[Haskell-cafe] generate Haskell code from model
brianlsmith at gmail.com
Fri Apr 13 12:16:21 EDT 2007
On 4/13/07, Steffen Mazanek <haskell at steffen-mazanek.de> wrote:
> Hello everybody,
> I would like to start a discussion on how to generate
> best-practice Haskell code from a model, e.g. from
I started learning Haskell precisely to solve problems like this. But, once
I got into it, I realized that Haskell is a much better modeling language
than the modeling language I was using (MOF/UML, the predecessors to EMF).
Furthermore, all the infrastructure built on top of that modeling language
was very easy to replace with Haskell code. As a result, I gave up that
You said "The benefits of the model+generate approach are well known,"
however I disagree. W3C DOM, MOF, UML, CORBA, and NetBeans 3.x-4.x are all
obvious examples of the failure of the model+generate approach. If the
modeling language is sufficiently powerful, then it should be feasible to
execute the models directly using a (custom-built) interpreter. If the
modeling language is weak then it is better to just do the modeling in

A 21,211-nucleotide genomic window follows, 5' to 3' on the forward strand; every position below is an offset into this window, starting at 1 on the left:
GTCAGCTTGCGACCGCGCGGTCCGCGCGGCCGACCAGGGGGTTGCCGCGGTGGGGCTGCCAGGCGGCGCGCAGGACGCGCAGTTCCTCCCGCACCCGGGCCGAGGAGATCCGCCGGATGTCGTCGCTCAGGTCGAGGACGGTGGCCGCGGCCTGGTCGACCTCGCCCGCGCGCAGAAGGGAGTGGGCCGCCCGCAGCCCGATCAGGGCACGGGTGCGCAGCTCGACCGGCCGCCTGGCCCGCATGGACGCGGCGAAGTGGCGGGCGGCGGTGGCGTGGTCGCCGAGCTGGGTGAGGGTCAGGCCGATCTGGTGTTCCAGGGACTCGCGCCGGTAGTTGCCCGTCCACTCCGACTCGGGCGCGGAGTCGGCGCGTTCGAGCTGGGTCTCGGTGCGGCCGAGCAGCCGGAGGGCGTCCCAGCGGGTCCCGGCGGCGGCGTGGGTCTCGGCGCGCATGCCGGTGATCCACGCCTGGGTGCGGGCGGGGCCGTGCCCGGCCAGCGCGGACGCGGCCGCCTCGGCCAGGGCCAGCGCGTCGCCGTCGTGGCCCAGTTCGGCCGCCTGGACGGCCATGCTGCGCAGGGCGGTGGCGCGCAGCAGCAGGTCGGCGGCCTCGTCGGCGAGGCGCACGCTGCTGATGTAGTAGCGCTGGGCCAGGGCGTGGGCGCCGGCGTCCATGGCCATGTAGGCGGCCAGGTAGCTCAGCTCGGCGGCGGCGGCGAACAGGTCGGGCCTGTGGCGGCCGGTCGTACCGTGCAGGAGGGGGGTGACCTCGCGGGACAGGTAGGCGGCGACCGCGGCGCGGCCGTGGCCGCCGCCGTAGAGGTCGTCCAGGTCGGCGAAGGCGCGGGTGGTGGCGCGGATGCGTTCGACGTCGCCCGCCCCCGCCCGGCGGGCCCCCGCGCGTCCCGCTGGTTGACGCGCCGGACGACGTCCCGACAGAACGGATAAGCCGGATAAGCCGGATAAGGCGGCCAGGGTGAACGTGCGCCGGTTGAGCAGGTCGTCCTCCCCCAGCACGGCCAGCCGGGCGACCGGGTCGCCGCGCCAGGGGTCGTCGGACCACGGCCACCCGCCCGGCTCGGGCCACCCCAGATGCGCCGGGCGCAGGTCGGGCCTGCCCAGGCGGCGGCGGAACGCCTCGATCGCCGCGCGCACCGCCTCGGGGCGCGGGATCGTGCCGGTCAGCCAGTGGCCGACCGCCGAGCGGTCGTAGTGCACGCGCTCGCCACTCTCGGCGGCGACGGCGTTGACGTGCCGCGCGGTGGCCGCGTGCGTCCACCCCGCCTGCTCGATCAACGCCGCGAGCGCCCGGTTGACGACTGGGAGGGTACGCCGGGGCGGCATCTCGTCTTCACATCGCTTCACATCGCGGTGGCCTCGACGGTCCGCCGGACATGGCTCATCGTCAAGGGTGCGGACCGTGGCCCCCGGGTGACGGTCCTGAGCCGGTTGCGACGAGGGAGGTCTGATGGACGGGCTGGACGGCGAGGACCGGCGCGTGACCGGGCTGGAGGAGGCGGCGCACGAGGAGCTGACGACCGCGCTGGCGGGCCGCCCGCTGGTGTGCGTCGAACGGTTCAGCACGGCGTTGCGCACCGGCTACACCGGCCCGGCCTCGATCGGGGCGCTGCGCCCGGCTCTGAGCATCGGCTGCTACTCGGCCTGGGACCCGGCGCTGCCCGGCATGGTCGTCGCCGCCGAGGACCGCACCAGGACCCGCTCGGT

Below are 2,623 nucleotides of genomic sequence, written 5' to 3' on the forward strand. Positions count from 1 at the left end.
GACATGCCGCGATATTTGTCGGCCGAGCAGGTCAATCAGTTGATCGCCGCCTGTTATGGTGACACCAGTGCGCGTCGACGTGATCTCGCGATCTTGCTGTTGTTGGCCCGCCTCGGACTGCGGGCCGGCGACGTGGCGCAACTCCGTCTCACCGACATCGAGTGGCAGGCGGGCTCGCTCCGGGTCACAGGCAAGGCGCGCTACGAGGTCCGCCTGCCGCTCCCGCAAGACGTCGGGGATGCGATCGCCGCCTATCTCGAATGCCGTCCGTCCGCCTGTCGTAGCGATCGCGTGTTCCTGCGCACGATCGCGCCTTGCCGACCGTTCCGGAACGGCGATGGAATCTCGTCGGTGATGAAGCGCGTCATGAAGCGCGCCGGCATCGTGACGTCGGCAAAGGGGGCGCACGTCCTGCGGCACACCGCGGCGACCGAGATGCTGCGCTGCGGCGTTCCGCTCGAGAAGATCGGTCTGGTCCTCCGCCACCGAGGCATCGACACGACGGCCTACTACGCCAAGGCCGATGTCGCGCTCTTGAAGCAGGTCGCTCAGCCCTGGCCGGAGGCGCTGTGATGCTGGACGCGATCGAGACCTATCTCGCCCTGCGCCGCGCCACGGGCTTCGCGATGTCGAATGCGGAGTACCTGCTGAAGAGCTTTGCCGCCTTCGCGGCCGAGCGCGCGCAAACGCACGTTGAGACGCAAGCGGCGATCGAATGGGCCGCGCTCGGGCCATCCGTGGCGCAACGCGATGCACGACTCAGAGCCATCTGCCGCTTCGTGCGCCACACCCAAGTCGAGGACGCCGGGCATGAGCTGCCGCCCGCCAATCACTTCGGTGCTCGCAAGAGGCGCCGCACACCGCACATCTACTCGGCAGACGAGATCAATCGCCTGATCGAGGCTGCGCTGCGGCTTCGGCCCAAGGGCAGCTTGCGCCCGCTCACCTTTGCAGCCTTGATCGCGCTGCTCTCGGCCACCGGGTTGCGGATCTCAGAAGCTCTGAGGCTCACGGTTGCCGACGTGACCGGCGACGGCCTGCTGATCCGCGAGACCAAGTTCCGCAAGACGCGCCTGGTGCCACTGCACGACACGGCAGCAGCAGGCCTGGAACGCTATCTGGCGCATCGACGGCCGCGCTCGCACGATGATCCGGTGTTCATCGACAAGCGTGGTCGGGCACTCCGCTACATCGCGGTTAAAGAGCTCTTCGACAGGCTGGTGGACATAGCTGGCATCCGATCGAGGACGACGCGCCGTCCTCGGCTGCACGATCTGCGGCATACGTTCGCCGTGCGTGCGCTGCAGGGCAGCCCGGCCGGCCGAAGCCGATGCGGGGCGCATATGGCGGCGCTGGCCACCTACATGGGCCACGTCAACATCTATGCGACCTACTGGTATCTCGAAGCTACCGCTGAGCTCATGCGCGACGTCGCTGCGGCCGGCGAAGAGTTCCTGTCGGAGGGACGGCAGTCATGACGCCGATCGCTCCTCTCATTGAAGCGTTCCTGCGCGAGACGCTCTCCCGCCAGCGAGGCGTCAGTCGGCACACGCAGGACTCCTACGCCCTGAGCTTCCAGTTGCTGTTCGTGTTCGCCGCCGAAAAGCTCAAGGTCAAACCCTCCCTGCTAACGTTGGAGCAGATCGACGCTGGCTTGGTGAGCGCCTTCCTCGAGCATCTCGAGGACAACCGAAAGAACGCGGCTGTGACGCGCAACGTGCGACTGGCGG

Haskell or another more powerful language.
The MDA idea was that you would have one model and then be able to use that
model in a variety of different programming languages, without having to
rewrite code in each target language. Now, people are getting this benefit
via a "code, then translate" approach. For example, GWT allows the developer
hand-wavy models in between. JRuby lets one write code in Ruby to be used by
code in Java; IronPython does the same for other .NET languages. In fact, C#
is basically the .NET counterpart to EMF.
FWIW, I also think that data based languages like ERD, Relax NG, and
XQuery/XPath/XML Schema are a much closer fit to Haskell than EMF. EMF is
designed to be translated any object-oriented, class-based, (soley)
subtype-polymorphic, single-dispatched, single-inheritance language; i.e.
Java. In fact, EMF is really a Java-optimized subset of what was supposed to
become part of MOF 2.0.
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